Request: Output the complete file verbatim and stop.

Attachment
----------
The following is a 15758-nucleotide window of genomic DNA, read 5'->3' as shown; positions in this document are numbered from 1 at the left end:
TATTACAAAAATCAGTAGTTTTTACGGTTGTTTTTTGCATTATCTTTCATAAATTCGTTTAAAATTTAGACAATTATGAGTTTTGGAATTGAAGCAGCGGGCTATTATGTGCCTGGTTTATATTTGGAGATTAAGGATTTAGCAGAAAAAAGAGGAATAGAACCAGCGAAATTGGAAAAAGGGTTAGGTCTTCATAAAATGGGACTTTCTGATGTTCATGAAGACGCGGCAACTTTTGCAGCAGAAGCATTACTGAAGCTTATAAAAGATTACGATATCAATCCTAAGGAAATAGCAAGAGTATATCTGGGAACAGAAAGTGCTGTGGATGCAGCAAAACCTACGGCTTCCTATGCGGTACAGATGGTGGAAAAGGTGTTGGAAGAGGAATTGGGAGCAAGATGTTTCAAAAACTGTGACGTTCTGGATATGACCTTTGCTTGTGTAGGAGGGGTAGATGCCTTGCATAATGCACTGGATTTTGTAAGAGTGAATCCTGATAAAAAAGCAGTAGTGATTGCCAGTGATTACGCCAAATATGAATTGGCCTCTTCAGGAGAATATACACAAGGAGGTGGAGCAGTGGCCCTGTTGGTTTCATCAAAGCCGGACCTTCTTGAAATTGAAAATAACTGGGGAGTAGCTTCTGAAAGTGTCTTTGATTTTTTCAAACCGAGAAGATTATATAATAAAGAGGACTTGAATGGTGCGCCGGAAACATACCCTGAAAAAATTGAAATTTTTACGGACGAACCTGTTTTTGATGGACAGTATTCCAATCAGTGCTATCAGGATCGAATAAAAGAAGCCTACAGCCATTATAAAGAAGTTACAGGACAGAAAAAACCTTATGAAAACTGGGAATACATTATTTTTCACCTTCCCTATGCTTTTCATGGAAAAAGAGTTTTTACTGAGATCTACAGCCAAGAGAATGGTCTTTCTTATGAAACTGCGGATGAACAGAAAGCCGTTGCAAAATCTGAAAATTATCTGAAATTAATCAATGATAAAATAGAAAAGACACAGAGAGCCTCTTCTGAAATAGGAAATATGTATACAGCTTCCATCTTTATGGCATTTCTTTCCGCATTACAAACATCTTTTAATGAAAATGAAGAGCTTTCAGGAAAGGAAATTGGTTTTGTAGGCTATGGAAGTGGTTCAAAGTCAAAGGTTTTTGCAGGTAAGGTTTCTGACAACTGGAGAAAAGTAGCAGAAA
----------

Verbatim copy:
The following is a 15758-nucleotide window of genomic DNA, read 5'->3' as shown; positions in this document are numbered from 1 at the left end:
TATTACAAAAATCAGTAGTTTTTACGGTTGTTTTTTGCATTATCTTTCATAAATTCGTTTAAAATTTAGACAATTATGAGTTTTGGAATTGAAGCAGCGGGCTATTATGTGCCTGGTTTATATTTGGAGATTAAGGATTTAGCAGAAAAAAGAGGAATAGAACCAGCGAAATTGGAAAAAGGGTTAGGTCTTCATAAAATGGGACTTTCTGATGTTCATGAAGACGCGGCAACTTTTGCAGCAGAAGCATTACTGAAGCTTATAAAAGATTACGATATCAATCCTAAGGAAATAGCAAGAGTATATCTGGGAACAGAAAGTGCTGTGGATGCAGCAAAACCTACGGCTTCCTATGCGGTACAGATGGTGGAAAAGGTGTTGGAAGAGGAATTGGGAGCAAGATGTTTCAAAAACTGTGACGTTCTGGATATGACCTTTGCTTGTGTAGGAGGGGTAGATGCCTTGCATAATGCACTGGATTTTGTAAGAGTGAATCCTGATAAAAAAGCAGTAGTGATTGCCAGTGATTACGCCAAATATGAATTGGCCTCTTCAGGAGAATATACACAAGGAGGTGGAGCAGTGGCCCTGTTGGTTTCATCAAAGCCGGACCTTCTTGAAATTGAAAATAACTGGGGAGTAGCTTCTGAAAGTGTCTTTGATTTTTTCAAACCGAGAAGATTATATAATAAAGAGGACTTGAATGGTGCGCCGGAAACATACCCTGAAAAAATTGAAATTTTTACGGACGAACCTGTTTTTGATGGACAGTATTCCAATCAGTGCTATCAGGATCGAATAAAAGAAGCCTACAGCCATTATAAAGAAGTTACAGGACAGAAAAAACCTTATGAAAACTGGGAATACATTATTTTTCACCTTCCCTATGCTTTTCATGGAAAAAGAGTTTTTACTGAGATCTACAGCCAAGAGAATGGTCTTTCTTATGAAACTGCGGATGAACAGAAAGCCGTTGCAAAATCTGAAAATTATCTGAAATTAATCAATGATAAAATAGAAAAGACACAGAGAGCCTCTTCTGAAATAGGAAATATGTATACAGCTTCCATCTTTATGGCATTTCTTTCCGCATTACAAACATCTTTTAATGAAAATGAAGAGCTTTCAGGAAAGGAAATTGGTTTTGTAGGCTATGGAAGTGGTTCAAAGTCAAAGGTTTTTGCAGGTAAGGTTTCTGACAACTGGAGAAAAGTAGCAGAAA